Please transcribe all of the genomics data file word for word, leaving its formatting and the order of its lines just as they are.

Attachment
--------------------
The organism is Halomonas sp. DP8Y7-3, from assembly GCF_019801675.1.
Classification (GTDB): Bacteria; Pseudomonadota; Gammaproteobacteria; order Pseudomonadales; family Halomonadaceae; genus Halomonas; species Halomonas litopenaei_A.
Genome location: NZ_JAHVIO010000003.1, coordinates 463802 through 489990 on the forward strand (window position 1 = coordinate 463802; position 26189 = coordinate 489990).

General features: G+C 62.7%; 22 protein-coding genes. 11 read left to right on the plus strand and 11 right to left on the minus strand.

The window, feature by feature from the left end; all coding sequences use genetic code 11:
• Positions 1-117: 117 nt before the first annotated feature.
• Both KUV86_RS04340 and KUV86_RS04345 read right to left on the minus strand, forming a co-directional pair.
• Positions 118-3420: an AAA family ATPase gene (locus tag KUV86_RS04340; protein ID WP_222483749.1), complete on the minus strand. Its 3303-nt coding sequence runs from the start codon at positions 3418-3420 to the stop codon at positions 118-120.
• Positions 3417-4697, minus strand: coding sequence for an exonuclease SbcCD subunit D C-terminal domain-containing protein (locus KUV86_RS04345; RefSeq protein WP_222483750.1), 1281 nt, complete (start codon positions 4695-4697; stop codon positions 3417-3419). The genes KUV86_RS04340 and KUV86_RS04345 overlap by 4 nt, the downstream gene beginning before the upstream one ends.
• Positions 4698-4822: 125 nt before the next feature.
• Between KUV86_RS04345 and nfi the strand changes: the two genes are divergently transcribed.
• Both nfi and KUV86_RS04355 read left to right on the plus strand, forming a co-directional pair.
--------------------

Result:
The organism is Halomonas sp. DP8Y7-3, from assembly GCF_019801675.1.
Classification (GTDB): Bacteria; Pseudomonadota; Gammaproteobacteria; order Pseudomonadales; family Halomonadaceae; genus Halomonas; species Halomonas litopenaei_A.
Genome location: NZ_JAHVIO010000003.1, coordinates 463802 through 489990 on the forward strand (window position 1 = coordinate 463802; position 26189 = coordinate 489990).

General features: G+C 62.7%; 22 protein-coding genes. 11 read left to right on the plus strand and 11 right to left on the minus strand.

The window, feature by feature from the left end; all coding sequences use genetic code 11:
• Positions 1-117: 117 nt before the first annotated feature.
• Both KUV86_RS04340 and KUV86_RS04345 read right to left on the minus strand, forming a co-directional pair.
• Positions 118-3420: an AAA family ATPase gene (locus tag KUV86_RS04340; protein ID WP_222483749.1), complete on the minus strand. Its 3303-nt coding sequence runs from the start codon at positions 3418-3420 to the stop codon at positions 118-120.
• Positions 3417-4697, minus strand: coding sequence for an exonuclease SbcCD subunit D C-terminal domain-containing protein (locus KUV86_RS04345; RefSeq protein WP_222483750.1), 1281 nt, complete (start codon positions 4695-4697; stop codon positions 3417-3419). The genes KUV86_RS04340 and KUV86_RS04345 overlap by 4 nt, the downstream gene beginning before the upstream one ends.
• Positions 4698-4822: 125 nt before the next feature.
• Between KUV86_RS04345 and nfi the strand changes: the two genes are divergently transcribed.
• Both nfi and KUV86_RS04355 read left to right on the plus strand, forming a co-directional pair.